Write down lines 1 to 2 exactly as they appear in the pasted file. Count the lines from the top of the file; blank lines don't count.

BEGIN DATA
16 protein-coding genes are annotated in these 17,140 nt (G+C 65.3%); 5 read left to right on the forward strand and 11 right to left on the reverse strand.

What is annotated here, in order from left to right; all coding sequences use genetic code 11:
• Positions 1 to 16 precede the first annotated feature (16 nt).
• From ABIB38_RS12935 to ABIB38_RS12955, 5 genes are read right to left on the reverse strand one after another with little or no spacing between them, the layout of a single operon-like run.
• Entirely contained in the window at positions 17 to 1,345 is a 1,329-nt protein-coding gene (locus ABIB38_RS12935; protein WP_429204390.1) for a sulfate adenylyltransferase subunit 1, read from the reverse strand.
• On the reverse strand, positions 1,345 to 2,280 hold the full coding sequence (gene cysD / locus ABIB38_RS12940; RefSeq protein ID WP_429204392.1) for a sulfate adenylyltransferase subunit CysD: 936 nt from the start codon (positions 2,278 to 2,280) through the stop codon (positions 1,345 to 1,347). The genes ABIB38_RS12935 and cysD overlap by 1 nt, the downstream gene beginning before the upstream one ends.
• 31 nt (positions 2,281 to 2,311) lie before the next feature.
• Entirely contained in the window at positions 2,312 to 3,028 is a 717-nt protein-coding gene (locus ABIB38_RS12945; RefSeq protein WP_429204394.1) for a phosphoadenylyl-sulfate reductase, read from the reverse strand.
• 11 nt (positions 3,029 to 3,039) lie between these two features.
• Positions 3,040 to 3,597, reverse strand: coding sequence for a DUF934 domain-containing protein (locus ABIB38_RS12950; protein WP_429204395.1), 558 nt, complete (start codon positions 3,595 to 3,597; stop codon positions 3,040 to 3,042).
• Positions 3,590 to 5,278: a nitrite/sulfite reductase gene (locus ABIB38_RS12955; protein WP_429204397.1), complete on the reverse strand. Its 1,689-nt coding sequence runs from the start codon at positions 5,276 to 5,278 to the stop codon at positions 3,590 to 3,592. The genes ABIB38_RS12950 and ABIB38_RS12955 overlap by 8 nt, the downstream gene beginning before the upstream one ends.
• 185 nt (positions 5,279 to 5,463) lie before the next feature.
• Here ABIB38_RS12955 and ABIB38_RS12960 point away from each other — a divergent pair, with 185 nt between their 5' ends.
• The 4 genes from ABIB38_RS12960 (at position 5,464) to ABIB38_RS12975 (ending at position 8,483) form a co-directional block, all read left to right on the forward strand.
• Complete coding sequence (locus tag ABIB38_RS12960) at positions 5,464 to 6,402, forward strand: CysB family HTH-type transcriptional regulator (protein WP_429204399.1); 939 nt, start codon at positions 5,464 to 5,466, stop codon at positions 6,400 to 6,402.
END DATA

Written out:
16 protein-coding genes are annotated in these 17,140 nt (G+C 65.3%); 5 read left to right on the forward strand and 11 right to left on the reverse strand.

What is annotated here, in order from left to right; all coding sequences use genetic code 11: